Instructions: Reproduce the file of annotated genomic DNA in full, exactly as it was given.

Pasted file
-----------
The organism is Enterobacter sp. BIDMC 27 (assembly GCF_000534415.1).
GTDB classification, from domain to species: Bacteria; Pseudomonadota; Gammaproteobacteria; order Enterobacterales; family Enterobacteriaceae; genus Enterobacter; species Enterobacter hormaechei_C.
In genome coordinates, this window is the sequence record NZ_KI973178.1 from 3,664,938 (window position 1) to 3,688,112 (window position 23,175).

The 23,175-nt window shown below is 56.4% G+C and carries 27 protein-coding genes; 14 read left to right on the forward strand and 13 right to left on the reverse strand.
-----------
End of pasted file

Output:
The organism is Enterobacter sp. BIDMC 27 (assembly GCF_000534415.1).
GTDB classification, from domain to species: Bacteria; Pseudomonadota; Gammaproteobacteria; order Enterobacterales; family Enterobacteriaceae; genus Enterobacter; species Enterobacter hormaechei_C.
In genome coordinates, this window is the sequence record NZ_KI973178.1 from 3,664,938 (window position 1) to 3,688,112 (window position 23,175).

The 23,175-nt window shown below is 56.4% G+C and carries 27 protein-coding genes; 14 read left to right on the forward strand and 13 right to left on the reverse strand.